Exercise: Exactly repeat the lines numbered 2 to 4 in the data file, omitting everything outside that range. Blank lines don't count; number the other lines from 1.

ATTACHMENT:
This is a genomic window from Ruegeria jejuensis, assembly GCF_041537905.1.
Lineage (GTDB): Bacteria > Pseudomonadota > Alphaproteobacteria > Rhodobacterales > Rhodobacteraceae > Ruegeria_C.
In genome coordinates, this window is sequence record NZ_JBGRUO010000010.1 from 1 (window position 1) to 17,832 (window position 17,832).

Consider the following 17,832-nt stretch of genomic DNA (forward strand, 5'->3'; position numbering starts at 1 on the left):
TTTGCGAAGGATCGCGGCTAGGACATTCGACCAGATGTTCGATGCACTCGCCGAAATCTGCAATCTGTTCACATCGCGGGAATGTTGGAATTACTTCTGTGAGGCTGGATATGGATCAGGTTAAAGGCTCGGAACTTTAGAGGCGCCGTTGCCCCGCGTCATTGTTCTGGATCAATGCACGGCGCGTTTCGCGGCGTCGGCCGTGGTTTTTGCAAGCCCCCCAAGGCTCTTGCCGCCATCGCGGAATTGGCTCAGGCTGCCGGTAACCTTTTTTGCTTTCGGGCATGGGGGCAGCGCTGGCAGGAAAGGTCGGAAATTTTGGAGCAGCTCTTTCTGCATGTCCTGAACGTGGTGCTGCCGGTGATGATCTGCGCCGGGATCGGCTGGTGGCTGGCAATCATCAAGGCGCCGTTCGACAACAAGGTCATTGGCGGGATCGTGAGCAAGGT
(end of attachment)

Lineage (GTDB): Bacteria > Pseudomonadota > Alphaproteobacteria > Rhodobacterales > Rhodobacteraceae > Ruegeria_C.
In genome coordinates, this window is sequence record NZ_JBGRUO010000010.1 from 1 (window position 1) to 17,832 (window position 17,832).

Consider the following 17,832-nt stretch of genomic DNA (forward strand, 5'->3'; position numbering starts at 1 on the left):